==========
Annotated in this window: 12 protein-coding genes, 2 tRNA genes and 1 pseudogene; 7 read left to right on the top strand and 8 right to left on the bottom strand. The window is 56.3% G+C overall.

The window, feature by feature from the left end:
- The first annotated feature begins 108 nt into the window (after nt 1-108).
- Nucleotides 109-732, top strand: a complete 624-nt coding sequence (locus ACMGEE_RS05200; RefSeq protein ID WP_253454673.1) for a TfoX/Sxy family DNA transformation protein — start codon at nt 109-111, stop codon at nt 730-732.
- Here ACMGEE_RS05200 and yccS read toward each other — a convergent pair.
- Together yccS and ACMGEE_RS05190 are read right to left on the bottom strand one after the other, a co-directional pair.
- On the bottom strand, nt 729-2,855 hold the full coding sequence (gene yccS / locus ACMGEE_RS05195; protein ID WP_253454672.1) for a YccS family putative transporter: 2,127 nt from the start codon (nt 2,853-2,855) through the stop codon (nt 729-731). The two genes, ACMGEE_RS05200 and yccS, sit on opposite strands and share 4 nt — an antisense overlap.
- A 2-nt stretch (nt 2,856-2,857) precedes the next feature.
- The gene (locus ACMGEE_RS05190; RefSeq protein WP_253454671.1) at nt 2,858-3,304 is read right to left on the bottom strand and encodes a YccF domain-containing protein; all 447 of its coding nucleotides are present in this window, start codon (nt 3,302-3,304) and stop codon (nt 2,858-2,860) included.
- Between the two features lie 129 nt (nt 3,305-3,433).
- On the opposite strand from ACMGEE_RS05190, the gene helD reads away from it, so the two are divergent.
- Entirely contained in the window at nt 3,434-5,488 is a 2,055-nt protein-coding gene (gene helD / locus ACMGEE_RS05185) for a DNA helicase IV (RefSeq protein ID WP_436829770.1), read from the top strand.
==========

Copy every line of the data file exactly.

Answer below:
Annotated in this window: 12 protein-coding genes, 2 tRNA genes and 1 pseudogene; 7 read left to right on the top strand and 8 right to left on the bottom strand. The window is 56.3% G+C overall.

The window, feature by feature from the left end:
- The first annotated feature begins 108 nt into the window (after nt 1-108).
- Nucleotides 109-732, top strand: a complete 624-nt coding sequence (locus ACMGEE_RS05200; RefSeq protein ID WP_253454673.1) for a TfoX/Sxy family DNA transformation protein — start codon at nt 109-111, stop codon at nt 730-732.
- Here ACMGEE_RS05200 and yccS read toward each other — a convergent pair.
- Together yccS and ACMGEE_RS05190 are read right to left on the bottom strand one after the other, a co-directional pair.
- On the bottom strand, nt 729-2,855 hold the full coding sequence (gene yccS / locus ACMGEE_RS05195; protein ID WP_253454672.1) for a YccS family putative transporter: 2,127 nt from the start codon (nt 2,853-2,855) through the stop codon (nt 729-731). The two genes, ACMGEE_RS05200 and yccS, sit on opposite strands and share 4 nt — an antisense overlap.
- A 2-nt stretch (nt 2,856-2,857) precedes the next feature.
- The gene (locus ACMGEE_RS05190; RefSeq protein WP_253454671.1) at nt 2,858-3,304 is read right to left on the bottom strand and encodes a YccF domain-containing protein; all 447 of its coding nucleotides are present in this window, start codon (nt 3,302-3,304) and stop codon (nt 2,858-2,860) included.
- Between the two features lie 129 nt (nt 3,305-3,433).
- On the opposite strand from ACMGEE_RS05190, the gene helD reads away from it, so the two are divergent.
- Entirely contained in the window at nt 3,434-5,488 is a 2,055-nt protein-coding gene (gene helD / locus ACMGEE_RS05185) for a DNA helicase IV (RefSeq protein ID WP_436829770.1), read from the top strand.